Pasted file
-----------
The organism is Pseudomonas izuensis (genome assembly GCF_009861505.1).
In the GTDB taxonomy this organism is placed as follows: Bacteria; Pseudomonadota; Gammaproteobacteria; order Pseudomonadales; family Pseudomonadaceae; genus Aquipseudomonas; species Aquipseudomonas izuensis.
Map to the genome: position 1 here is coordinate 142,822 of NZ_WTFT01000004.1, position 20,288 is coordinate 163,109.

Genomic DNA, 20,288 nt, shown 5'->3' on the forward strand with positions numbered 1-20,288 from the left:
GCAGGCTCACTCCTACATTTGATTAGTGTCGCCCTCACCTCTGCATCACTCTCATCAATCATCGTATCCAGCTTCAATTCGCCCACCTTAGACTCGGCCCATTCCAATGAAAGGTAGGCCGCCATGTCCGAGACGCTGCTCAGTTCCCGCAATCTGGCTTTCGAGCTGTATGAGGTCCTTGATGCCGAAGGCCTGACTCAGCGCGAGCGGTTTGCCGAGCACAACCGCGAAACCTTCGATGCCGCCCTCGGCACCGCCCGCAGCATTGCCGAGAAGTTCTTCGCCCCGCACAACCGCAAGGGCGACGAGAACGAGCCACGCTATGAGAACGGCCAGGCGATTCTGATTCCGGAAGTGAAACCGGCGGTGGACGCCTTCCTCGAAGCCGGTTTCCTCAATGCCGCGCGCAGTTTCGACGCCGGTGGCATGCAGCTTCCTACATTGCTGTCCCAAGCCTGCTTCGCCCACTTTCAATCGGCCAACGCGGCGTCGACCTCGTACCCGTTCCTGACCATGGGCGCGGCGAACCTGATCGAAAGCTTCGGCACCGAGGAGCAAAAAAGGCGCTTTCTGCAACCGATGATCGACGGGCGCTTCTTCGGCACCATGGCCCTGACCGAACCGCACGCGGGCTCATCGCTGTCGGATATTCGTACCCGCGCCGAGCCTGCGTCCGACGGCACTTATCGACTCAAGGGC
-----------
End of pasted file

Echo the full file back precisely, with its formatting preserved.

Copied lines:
The organism is Pseudomonas izuensis (genome assembly GCF_009861505.1).
In the GTDB taxonomy this organism is placed as follows: Bacteria; Pseudomonadota; Gammaproteobacteria; order Pseudomonadales; family Pseudomonadaceae; genus Aquipseudomonas; species Aquipseudomonas izuensis.
Map to the genome: position 1 here is coordinate 142,822 of NZ_WTFT01000004.1, position 20,288 is coordinate 163,109.

Genomic DNA, 20,288 nt, shown 5'->3' on the forward strand with positions numbered 1-20,288 from the left:
GCAGGCTCACTCCTACATTTGATTAGTGTCGCCCTCACCTCTGCATCACTCTCATCAATCATCGTATCCAGCTTCAATTCGCCCACCTTAGACTCGGCCCATTCCAATGAAAGGTAGGCCGCCATGTCCGAGACGCTGCTCAGTTCCCGCAATCTGGCTTTCGAGCTGTATGAGGTCCTTGATGCCGAAGGCCTGACTCAGCGCGAGCGGTTTGCCGAGCACAACCGCGAAACCTTCGATGCCGCCCTCGGCACCGCCCGCAGCATTGCCGAGAAGTTCTTCGCCCCGCACAACCGCAAGGGCGACGAGAACGAGCCACGCTATGAGAACGGCCAGGCGATTCTGATTCCGGAAGTGAAACCGGCGGTGGACGCCTTCCTCGAAGCCGGTTTCCTCAATGCCGCGCGCAGTTTCGACGCCGGTGGCATGCAGCTTCCTACATTGCTGTCCCAAGCCTGCTTCGCCCACTTTCAATCGGCCAACGCGGCGTCGACCTCGTACCCGTTCCTGACCATGGGCGCGGCGAACCTGATCGAAAGCTTCGGCACCGAGGAGCAAAAAAGGCGCTTTCTGCAACCGATGATCGACGGGCGCTTCTTCGGCACCATGGCCCTGACCGAACCGCACGCGGGCTCATCGCTGTCGGATATTCGTACCCGCGCCGAGCCTGCGTCCGACGGCACTTATCGACTCAAGGGC